American Tradition to Continue: President Trump to Pardon Turkeys Next Week

Nick Kangadis | November 19, 2020
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I’m not going to be a “Debbie Downer” about the long-standing American tradition of pardoning a turkey in observance of the Thanksgiving holiday, like CNN and Fox News were in their articles on the subject. It is traditions that we all know and love that will keep us regular folks from going insane during the dumpster fire that is 2020.

President Donald Trump is deciding to go through as planned with the annual turkey pardoning ceremony at the White House next Tuesday, granting a reprieve for two turkeys.

The turkeys will reportedly come from a sixth-generation Iowa farm, owned by this year’s National Turkey Federation Chairman Ron Kardel. Following the presidential pardon, the turkeys will live the remainder of their days at Iowa State University (ISU).

According to the White House Historical Association, the annual turkey pardoning can be traced back to 1863 when Abraham Lincoln’s son, Tad, made a plea to his father to spare the turkey. Others claim the tradition was started by President Harry S. Truman. But, the ceremony was apparently cemented into place by President George H.W. Bush in 1989.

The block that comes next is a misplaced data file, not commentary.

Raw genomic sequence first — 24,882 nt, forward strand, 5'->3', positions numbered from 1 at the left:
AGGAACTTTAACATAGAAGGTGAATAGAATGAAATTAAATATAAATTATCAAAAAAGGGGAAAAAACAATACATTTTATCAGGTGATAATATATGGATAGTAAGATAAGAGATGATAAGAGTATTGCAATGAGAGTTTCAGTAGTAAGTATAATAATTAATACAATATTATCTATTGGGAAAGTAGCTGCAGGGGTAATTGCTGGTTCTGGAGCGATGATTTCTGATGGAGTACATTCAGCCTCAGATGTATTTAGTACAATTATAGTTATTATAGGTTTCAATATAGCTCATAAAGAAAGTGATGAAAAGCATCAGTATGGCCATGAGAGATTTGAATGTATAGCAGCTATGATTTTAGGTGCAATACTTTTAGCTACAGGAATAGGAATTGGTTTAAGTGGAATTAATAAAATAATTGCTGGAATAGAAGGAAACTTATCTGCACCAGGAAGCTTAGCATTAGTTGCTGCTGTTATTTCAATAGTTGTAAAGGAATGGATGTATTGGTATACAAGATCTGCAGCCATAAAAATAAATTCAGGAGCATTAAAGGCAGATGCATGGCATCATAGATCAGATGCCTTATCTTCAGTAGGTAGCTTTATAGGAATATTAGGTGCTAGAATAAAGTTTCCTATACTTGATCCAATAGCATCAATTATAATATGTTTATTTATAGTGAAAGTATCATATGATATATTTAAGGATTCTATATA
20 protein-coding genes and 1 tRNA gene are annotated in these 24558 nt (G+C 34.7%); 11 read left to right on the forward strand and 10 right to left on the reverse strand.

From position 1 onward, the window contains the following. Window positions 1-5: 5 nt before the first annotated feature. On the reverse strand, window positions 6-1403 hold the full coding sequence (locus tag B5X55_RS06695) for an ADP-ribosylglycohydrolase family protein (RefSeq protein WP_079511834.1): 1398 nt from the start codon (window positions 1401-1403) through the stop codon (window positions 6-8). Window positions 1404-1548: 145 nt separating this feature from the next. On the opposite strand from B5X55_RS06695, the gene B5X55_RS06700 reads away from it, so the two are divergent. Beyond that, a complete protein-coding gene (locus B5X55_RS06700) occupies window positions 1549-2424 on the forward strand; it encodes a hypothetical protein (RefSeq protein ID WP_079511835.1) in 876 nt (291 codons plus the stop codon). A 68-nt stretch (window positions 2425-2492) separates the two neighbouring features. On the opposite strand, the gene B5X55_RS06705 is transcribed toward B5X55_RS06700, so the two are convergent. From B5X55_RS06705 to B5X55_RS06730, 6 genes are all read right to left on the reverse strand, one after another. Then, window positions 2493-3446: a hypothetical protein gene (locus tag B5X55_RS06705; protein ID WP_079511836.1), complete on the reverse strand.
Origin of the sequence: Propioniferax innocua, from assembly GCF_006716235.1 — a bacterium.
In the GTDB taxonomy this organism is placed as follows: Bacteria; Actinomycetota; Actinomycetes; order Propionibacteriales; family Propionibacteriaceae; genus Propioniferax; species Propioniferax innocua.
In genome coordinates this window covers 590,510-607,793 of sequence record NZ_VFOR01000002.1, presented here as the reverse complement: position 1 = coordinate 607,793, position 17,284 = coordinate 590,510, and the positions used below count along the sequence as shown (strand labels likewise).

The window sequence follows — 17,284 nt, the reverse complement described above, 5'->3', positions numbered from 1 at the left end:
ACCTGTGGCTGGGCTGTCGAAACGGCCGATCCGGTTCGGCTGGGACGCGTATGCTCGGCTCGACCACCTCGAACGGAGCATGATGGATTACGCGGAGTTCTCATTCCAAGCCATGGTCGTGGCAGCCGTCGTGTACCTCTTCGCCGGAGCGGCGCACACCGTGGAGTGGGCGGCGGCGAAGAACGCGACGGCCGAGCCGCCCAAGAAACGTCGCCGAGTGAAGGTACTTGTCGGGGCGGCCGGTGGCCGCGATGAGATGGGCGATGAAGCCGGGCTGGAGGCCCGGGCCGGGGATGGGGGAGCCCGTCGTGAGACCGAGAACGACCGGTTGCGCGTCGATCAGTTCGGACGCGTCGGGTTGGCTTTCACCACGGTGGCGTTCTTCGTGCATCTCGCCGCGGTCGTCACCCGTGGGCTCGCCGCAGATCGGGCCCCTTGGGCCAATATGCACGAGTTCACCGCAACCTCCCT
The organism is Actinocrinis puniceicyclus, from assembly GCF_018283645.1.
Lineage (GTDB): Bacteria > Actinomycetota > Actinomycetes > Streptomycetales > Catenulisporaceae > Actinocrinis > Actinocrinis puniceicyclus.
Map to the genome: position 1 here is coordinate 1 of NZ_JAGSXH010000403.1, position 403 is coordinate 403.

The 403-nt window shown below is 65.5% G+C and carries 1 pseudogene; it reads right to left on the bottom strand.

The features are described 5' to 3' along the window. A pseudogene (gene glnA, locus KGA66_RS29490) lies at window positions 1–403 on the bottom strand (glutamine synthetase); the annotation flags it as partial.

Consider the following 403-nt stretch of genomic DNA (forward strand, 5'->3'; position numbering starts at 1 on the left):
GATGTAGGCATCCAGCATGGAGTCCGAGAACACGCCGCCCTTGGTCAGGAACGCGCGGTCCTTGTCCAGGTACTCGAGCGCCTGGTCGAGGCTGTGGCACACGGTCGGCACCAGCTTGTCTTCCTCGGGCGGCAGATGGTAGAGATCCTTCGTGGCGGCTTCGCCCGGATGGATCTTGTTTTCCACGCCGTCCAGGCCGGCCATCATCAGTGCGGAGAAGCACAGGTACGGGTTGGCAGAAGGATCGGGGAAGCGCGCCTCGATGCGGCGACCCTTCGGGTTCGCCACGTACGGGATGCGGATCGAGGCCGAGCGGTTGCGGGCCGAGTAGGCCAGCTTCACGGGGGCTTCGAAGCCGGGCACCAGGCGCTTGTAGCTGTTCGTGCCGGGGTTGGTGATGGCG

The tradition of “pardoning” White House turkeys has been traced to President Abraham Lincoln's 1863 clemency to a turkey recorded in an 1865 dispatch by White House reporter Noah Brooks, who noted, “a live turkey had been brought home for the Christmas dinner, but [Lincoln’s son Tad] interceded in behalf of its life. . . . [Tad’s] plea was admitted and the turkey’s life spared.”

Recently White House mythmakers have claimed that President Harry S. Truman began this amusing holiday tradition. However, Truman, when he received the turkeys, and subsequent presidents did not “pardon” their birds. The formalities of pardoning a turkey gelled by 1989, when President George H.W. Bush remarked, “Reprieve,” “keep him going,” or “pardon”: it’s all the same for the turkey, as long as he doesn’t end up on the president’s holiday table.

Whatever the origins of the event might be, two very lucky turkeys won’t have to stick their necks out for Thanksgiving this year.